This is becoming quite a pleasant habit for Noblesville Schools.
The school district has been named a 2021 Best Community for Music Education winner by the National Association of Music Merchants Foundation for the sixth consecutive year.
“This just confirms what we already know,” said Eric Thornbury, Noblesville High School music department chair and director of bands. “Noblesville music is not just surviving the pandemic, we are thriving. There are some districts that have not been able to even meet in person. We have a hugely supportive administration. For example, NHS principal Dr. Craig McCaffrey recently received the outstanding Indiana music administrator of the year award. I hope all of our students and the Noblesville community realize how fortunate we are to be able to continue music education this year. We are very lucky and very honored to receive this award.
Districts were selected based on music funding, staffing of highly qualified music teachers, commitment to standards, and access to music instruction. The national music education recognition is described as highlighting school districts for their outstanding efforts by teachers, administrators, parents, students and community leaders in embracing music education as a part of the core school curriculum.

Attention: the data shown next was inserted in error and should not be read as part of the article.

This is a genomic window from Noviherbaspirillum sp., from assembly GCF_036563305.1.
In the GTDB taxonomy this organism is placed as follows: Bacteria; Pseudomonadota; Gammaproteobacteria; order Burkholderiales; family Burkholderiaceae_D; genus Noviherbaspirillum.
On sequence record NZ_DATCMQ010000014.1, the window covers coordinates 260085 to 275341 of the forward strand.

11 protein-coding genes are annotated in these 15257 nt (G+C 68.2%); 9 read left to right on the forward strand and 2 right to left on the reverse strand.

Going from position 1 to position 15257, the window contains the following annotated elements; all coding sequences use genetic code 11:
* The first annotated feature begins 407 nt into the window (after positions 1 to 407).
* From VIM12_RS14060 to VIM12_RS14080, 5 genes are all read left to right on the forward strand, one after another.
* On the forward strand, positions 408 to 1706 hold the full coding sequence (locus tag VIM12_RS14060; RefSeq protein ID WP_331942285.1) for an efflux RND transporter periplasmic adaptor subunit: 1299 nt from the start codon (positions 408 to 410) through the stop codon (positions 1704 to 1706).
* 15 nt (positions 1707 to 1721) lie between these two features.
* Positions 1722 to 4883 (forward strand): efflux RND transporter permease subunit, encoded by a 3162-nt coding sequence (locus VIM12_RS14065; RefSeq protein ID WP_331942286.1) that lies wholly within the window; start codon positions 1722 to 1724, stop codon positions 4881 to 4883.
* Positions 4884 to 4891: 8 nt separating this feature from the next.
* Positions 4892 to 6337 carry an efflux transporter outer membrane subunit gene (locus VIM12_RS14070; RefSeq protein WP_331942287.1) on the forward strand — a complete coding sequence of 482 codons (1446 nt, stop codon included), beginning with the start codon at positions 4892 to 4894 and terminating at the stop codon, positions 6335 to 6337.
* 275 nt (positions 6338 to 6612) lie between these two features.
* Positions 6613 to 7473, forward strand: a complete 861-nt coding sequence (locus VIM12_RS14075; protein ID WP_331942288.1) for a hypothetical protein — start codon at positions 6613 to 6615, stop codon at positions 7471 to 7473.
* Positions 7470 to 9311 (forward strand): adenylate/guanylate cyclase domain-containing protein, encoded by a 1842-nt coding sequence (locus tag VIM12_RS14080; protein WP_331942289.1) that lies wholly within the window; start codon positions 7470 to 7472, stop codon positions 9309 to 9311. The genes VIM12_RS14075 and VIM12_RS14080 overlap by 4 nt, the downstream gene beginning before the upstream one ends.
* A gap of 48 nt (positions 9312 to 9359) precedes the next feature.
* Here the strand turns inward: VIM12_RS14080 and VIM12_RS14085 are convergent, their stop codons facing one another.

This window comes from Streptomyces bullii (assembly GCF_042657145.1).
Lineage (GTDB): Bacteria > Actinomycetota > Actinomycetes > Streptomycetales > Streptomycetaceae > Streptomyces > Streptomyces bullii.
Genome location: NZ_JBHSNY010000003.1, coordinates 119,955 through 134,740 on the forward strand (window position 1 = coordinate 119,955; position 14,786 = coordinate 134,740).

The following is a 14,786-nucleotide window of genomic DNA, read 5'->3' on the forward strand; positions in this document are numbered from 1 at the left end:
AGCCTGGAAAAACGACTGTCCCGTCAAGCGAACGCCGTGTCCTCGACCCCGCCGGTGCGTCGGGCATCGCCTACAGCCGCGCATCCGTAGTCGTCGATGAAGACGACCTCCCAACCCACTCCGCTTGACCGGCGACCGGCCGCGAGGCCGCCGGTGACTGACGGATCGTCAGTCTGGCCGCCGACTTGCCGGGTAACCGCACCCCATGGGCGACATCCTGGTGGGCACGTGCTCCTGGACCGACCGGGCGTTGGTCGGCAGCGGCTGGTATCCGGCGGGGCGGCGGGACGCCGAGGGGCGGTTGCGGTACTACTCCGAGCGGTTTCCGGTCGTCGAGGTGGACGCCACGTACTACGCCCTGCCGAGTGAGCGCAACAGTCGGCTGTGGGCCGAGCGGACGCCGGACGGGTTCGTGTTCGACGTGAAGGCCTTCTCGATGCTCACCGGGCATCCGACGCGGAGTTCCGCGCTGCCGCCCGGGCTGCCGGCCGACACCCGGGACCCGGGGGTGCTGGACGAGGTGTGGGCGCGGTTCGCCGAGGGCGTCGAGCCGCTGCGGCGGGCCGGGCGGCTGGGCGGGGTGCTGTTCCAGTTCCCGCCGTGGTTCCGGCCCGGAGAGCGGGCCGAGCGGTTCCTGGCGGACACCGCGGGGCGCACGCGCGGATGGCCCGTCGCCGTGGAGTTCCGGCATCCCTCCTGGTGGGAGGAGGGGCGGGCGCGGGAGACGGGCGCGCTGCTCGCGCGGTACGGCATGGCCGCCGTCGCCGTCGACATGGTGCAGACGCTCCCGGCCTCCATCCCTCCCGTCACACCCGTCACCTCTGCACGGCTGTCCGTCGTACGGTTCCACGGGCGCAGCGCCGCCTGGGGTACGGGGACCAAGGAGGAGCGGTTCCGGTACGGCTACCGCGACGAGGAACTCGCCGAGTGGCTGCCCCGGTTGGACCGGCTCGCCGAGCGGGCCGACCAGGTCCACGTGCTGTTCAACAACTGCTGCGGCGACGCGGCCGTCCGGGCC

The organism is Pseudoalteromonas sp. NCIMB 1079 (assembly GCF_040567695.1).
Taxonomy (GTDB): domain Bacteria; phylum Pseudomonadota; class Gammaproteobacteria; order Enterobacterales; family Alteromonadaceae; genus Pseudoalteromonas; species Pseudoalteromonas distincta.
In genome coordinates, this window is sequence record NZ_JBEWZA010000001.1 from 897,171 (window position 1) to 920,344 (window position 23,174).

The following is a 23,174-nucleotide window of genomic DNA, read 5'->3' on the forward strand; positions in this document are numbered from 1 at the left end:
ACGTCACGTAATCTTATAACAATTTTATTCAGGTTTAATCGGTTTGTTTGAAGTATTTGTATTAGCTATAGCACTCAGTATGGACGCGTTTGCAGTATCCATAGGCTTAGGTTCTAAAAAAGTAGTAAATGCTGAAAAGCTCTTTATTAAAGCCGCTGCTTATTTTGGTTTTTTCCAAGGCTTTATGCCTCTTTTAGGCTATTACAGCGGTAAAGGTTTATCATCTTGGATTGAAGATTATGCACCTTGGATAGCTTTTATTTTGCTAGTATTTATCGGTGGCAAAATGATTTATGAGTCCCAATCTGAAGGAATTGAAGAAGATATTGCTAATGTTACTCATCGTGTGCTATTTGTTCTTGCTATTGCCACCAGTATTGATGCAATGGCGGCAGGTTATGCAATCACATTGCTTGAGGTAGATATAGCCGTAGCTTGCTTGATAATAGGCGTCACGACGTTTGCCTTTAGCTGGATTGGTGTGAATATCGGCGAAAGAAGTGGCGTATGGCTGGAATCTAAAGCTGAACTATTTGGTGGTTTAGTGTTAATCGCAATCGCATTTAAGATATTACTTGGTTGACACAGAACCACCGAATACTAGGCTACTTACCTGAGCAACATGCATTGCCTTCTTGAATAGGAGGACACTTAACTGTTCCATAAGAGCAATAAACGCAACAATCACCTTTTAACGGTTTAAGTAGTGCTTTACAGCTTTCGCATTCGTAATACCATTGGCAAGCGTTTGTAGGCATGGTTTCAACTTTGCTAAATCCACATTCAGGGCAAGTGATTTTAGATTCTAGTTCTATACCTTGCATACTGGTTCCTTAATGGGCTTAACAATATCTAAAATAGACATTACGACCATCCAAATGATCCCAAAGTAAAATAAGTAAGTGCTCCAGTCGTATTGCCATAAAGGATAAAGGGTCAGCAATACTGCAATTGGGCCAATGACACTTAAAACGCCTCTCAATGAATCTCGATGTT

NHS Jazz 1 class was recently accepted into the highly selective “Essentially Ellington” jazz competition, also known as the “Jazz Super Bowl.”
NHS earned a spot given to just 15 schools across the United States and Canada. Students will perform in the virtual competition, based in New York City and hosted by jazz legend Wynton Marsalis, in June 4-5. The Jazz 1 band has 19 NHS students.
Bethany Robinson, NHS jazz director and assistant director of bands, said finalists were chosen from blind audio recordings.
“The judging panel in New York City had no idea which band was which,” Robins said. “About 10 years ago, I received an Indiana Lily Teacher Creativity Grant to travel to New York and study jazz, where I attended a Band Director Academy and I learned about this prestigious festival.
Robinson said each year since she has had NHS jazz classes have watched a documentary called “Chops” about a group of students working toward this festival. NHS submitted their first audition in 2014.
“We’ve submitted five recordings since 2014, and this was our first time being accepted as a finalist,” Robinson said. “Because of the difficult nature of Duke Ellington music, he wrote for the best of the best in the mid-20th century, many schools would not attempt this music. It’s truly a celebration of student achievement. I’m thrilled for the students. They have been so dedicated and worked so hard, especially in this most difficult year of COVID. The obstacles and roadblocks just make this honor that much more special.”
Robinson said they are already preparing to do some high-end live recorded performances to send to New York, adding an additional song that we will prepare.